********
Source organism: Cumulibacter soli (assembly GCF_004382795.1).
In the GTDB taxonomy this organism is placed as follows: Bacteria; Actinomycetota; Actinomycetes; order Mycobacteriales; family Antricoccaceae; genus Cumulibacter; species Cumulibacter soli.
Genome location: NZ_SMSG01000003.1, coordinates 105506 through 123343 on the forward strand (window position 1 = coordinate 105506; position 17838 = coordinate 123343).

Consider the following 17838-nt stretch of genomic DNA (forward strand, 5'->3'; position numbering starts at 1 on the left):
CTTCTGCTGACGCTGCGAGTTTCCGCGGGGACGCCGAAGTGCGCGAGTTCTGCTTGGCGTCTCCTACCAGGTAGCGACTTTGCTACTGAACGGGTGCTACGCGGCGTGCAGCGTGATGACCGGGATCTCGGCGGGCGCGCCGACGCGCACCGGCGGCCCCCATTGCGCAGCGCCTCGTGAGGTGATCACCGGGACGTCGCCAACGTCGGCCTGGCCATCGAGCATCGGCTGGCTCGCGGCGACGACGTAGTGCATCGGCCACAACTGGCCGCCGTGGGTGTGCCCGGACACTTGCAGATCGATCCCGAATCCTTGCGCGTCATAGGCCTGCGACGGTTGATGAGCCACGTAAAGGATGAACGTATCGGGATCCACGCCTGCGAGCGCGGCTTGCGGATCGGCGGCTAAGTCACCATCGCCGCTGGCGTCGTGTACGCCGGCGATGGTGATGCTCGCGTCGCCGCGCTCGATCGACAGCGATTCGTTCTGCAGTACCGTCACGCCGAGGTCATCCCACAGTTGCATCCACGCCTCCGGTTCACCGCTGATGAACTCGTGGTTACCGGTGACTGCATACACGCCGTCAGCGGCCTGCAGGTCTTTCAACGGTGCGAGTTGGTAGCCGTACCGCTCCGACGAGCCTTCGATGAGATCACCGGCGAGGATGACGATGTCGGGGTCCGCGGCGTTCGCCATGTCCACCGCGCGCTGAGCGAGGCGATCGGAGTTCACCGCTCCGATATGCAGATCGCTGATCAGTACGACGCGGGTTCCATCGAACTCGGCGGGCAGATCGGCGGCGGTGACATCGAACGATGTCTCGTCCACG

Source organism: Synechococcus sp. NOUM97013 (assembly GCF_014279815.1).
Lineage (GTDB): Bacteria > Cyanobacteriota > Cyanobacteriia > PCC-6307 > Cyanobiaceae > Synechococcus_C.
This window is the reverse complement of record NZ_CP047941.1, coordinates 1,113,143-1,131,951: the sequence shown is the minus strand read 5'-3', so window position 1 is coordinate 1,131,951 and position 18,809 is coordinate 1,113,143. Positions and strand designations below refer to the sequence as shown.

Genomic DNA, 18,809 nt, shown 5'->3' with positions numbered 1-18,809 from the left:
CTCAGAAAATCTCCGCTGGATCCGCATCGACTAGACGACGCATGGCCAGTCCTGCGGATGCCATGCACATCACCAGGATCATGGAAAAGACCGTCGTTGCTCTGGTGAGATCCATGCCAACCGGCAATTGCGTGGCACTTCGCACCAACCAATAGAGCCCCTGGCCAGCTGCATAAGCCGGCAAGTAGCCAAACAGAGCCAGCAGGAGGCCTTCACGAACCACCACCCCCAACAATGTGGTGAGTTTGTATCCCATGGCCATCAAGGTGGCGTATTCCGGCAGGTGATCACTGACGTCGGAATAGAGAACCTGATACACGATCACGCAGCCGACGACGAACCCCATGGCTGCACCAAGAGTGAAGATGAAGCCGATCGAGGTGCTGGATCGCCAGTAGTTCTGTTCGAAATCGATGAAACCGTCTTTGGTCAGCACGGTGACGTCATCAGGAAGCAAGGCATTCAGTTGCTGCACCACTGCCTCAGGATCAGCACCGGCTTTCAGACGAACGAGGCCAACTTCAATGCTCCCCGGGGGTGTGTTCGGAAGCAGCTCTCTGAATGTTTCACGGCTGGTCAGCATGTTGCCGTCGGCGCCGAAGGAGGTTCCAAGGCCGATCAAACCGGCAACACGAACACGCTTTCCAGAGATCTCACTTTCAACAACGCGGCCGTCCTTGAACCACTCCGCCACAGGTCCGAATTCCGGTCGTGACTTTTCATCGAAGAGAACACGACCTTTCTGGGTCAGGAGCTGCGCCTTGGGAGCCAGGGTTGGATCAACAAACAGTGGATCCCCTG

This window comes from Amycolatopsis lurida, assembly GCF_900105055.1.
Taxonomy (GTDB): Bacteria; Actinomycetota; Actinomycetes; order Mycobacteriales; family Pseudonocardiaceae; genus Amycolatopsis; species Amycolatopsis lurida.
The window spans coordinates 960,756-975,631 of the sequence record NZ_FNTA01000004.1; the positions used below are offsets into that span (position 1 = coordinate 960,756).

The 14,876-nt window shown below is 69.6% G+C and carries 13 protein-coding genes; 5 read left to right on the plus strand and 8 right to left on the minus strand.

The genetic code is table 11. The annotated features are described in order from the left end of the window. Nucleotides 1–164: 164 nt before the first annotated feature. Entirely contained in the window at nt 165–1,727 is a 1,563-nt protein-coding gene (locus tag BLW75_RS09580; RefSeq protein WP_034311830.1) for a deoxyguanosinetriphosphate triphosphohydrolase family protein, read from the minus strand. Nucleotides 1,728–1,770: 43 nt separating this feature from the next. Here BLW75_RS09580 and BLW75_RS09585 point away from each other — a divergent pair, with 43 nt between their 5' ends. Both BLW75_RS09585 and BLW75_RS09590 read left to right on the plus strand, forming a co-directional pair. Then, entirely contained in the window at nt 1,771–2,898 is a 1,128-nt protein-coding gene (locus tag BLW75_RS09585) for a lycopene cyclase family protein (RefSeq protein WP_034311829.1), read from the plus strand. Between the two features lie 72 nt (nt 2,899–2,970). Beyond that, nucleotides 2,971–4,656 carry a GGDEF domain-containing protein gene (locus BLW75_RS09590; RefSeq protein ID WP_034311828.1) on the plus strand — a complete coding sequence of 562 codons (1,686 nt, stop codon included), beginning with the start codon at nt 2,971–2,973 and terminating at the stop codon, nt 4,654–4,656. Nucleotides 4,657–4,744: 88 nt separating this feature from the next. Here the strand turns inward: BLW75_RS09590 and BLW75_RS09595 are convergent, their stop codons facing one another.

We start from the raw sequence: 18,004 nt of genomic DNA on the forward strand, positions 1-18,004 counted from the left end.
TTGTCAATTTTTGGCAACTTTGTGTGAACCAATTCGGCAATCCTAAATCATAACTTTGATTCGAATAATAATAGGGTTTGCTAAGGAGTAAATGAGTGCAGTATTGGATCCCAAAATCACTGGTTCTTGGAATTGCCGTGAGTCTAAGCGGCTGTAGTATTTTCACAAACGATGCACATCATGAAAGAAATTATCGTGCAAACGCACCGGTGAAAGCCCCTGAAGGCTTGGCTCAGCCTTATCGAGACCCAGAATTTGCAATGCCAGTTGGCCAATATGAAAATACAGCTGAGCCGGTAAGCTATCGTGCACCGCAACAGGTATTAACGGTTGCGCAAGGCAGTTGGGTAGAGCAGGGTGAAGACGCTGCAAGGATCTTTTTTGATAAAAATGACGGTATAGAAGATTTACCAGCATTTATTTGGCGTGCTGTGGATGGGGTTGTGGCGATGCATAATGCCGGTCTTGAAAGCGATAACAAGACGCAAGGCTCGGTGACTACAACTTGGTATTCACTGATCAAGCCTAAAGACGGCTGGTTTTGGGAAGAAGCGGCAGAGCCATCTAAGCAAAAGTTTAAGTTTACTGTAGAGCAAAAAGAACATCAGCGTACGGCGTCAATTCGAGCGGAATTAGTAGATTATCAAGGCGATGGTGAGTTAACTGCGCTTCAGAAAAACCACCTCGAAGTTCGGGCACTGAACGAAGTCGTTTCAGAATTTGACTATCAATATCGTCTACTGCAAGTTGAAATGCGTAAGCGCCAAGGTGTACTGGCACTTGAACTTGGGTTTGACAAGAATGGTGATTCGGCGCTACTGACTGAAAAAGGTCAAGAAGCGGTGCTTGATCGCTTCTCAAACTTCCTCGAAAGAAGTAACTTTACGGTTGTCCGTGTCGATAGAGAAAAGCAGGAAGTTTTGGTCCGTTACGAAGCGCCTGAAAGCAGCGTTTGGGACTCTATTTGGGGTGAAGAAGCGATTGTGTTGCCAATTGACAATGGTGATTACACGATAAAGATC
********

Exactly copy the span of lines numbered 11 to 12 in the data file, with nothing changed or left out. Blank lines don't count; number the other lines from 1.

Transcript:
This window comes from Amycolatopsis lurida, assembly GCF_900105055.1.
Taxonomy (GTDB): Bacteria; Actinomycetota; Actinomycetes; order Mycobacteriales; family Pseudonocardiaceae; genus Amycolatopsis; species Amycolatopsis lurida.